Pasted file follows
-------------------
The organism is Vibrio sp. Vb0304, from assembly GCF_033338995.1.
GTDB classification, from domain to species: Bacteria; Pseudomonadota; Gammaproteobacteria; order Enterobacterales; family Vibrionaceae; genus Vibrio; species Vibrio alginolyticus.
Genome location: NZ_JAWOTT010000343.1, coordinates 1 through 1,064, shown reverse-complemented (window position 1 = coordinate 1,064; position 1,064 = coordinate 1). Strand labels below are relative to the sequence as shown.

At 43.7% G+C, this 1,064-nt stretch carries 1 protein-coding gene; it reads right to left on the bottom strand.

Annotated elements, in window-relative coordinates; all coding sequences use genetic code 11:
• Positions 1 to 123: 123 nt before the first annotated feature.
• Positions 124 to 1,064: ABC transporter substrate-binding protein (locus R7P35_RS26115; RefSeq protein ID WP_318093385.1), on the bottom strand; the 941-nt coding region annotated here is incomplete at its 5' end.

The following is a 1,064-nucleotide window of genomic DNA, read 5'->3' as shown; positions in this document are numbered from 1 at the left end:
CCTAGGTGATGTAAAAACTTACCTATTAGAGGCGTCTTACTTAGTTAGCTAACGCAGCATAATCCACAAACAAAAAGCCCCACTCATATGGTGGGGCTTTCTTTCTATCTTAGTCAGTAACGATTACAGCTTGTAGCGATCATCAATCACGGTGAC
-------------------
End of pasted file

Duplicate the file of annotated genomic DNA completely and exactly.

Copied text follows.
The organism is Vibrio sp. Vb0304, from assembly GCF_033338995.1.
GTDB classification, from domain to species: Bacteria; Pseudomonadota; Gammaproteobacteria; order Enterobacterales; family Vibrionaceae; genus Vibrio; species Vibrio alginolyticus.
Genome location: NZ_JAWOTT010000343.1, coordinates 1 through 1,064, shown reverse-complemented (window position 1 = coordinate 1,064; position 1,064 = coordinate 1). Strand labels below are relative to the sequence as shown.

At 43.7% G+C, this 1,064-nt stretch carries 1 protein-coding gene; it reads right to left on the bottom strand.

Annotated elements, in window-relative coordinates; all coding sequences use genetic code 11:
• Positions 1 to 123: 123 nt before the first annotated feature.
• Positions 124 to 1,064: ABC transporter substrate-binding protein (locus R7P35_RS26115; RefSeq protein ID WP_318093385.1), on the bottom strand; the 941-nt coding region annotated here is incomplete at its 5' end.

The following is a 1,064-nucleotide window of genomic DNA, read 5'->3' as shown; positions in this document are numbered from 1 at the left end:
CCTAGGTGATGTAAAAACTTACCTATTAGAGGCGTCTTACTTAGTTAGCTAACGCAGCATAATCCACAAACAAAAAGCCCCACTCATATGGTGGGGCTTTCTTTCTATCTTAGTCAGTAACGATTACAGCTTGTAGCGATCATCAATCACGGTGAC